Finally, before planting your blooming beauties in the containers, consider your combinations carefully. Group plants together than thrive in similar conditions. Don’t plant sun-loving marigolds in the same pot as begonias, which require shade, or half your container is doomed to struggle, or at worst, fail completely. If you grow annuals and perennials in the same pot, consider the formers’ blooming times to enjoy a continuous show of color. Reading the tags found with plants at nurseries or garden centers is a simple yet effective way to compare characteristics and find compatible choices. To inspire your creativity, here are some beautiful and vibrant plants that will flourish in most parts of the country. These ideas are just a sampling of the perpetual artistry and imagination possible with container gardening.
Plants for Sun/Partial Sun
Sunny patios and porches are perfect spots for containers. A wide variety of annuals love full to partial sun, and they will brighten and enliven outdoor spaces all summer long. But don’t count out perennials: chrysanthemums, coneflowers, lavender and many others make beautiful additions to containers, especially when their blooming time is used to complement fading annuals.
The common geranium, or pelargonium, thrives in containers, and the assortment of available colors makes this a popular choice for any style of container. Petunias are another favorite; their delicate, Victrola-shaped blooms are enhanced by cheerful dianthus and trailing verbena. Nasturtiums, which also twist and trail, look lovely in hanging baskets and stand out in splashy reds and oranges. For a cool-colored look, try purple salvia and blue lobelia with silvery-white Dusty Miller. The icy foliage of the latter brings out the depth of the other two. Replace the saliva with red petunias, and you have a patriotic red, white and blue container perfect for 4th of July celebrations.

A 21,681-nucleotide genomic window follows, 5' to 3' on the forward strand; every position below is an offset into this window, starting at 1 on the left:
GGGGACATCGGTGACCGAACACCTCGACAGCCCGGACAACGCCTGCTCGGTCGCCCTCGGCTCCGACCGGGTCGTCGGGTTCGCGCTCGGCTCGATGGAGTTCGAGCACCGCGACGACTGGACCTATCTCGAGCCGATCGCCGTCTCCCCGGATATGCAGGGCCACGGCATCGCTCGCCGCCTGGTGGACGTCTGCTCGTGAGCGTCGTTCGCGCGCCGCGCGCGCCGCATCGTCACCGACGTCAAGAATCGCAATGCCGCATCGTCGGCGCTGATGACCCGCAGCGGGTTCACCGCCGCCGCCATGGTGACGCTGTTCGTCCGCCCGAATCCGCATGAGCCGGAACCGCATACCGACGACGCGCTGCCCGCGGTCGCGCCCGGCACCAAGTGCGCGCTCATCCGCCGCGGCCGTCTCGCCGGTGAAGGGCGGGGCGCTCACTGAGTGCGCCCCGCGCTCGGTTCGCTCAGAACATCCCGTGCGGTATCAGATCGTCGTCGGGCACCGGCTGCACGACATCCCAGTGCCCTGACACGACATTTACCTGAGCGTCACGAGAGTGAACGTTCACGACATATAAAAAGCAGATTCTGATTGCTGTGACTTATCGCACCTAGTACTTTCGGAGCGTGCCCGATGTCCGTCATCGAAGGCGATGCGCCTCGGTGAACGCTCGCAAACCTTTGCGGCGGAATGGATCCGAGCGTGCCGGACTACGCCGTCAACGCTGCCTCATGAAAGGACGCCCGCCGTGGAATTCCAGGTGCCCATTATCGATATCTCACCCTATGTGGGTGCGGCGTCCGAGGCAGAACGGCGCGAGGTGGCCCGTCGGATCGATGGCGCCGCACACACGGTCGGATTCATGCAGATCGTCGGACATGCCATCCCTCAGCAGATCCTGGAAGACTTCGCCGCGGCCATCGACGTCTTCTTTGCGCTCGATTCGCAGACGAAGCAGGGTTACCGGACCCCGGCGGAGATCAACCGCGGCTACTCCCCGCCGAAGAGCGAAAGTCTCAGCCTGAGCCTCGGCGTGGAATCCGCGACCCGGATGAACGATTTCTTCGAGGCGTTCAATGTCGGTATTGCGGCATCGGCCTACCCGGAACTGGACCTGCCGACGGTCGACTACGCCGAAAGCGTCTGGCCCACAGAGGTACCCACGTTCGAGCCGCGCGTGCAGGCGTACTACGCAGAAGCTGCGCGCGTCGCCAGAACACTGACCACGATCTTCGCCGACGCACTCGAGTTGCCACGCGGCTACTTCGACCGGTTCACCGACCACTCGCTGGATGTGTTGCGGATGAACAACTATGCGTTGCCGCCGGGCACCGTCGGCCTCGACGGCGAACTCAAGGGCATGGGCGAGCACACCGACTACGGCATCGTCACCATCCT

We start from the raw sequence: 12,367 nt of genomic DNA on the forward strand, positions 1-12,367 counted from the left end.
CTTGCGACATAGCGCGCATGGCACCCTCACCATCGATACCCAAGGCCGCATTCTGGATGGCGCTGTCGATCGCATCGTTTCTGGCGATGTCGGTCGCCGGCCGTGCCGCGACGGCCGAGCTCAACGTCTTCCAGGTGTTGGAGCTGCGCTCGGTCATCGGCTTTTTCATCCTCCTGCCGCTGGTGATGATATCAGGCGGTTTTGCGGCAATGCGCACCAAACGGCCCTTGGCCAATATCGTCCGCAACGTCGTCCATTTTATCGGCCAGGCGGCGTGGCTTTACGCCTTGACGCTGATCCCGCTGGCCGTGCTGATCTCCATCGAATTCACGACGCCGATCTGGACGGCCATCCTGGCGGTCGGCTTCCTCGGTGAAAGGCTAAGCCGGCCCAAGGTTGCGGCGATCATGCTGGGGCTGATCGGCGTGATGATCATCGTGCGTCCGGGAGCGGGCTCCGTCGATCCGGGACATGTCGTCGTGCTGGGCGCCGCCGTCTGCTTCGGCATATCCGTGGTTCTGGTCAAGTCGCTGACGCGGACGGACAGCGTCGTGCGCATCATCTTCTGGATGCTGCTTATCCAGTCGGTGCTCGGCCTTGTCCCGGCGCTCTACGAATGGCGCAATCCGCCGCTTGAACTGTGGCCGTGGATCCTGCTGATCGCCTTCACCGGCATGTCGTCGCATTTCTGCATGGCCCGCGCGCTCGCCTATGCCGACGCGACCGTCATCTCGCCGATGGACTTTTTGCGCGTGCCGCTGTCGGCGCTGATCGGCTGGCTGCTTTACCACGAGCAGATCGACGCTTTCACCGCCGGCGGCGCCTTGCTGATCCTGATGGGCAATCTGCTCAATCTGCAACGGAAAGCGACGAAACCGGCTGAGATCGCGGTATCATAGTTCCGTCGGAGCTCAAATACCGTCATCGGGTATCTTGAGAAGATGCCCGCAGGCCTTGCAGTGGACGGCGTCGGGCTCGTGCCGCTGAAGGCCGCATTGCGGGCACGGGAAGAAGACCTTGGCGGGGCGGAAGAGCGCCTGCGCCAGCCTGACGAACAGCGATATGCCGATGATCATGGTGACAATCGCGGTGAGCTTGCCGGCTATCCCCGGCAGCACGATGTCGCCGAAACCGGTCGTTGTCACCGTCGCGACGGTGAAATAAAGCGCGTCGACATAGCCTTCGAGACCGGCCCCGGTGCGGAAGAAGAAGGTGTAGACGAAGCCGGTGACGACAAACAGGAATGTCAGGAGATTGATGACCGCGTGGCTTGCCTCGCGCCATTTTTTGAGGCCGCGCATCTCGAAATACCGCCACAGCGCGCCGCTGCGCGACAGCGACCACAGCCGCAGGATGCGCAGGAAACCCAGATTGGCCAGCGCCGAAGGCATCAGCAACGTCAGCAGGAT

Plants for Shade/Partial Shade
If you’re concerned you can’t spice up that shady corner of your deck or balcony, fear not, for plenty of shade-loving flowers are available. Fuchsia and bleeding heart both have a lovely drooping habit, where the petals seem to drip from the stems, providing a distinctive look to containers, especially baskets. Impatiens and begonias, which are both available in a rainbow of colors, are shade standards that thrive in pots, window boxes and baskets. Lush green ferns compliment almost any flower by providing a deep background against which vivid petals pop and appear bolder. Don’t be discouraged by a lack of light in your outdoor spaces; accentuate them with gorgeous shade lovers in colorful painted pots, distinguished urns or witty, unusual containers.
In short, container gardening can solve all types of planting problems. If you live in a city and don’t have a yard, containers allow you to satisfy your gardening urge and decorate your outdoor space with beautiful flowers. They add excitement, fragrance and color to patios and porches, decks and walkways. Containers provide a specific space for experimentation with new or unusual plants, and if you feel driven to grow something that isn’t frost-hardy in your area, containers’ portability means you can bring tender tropicals indoors for the winter. For beginners and seasoned gardeners alike, containers foster creativity and capture the splendor of gardening.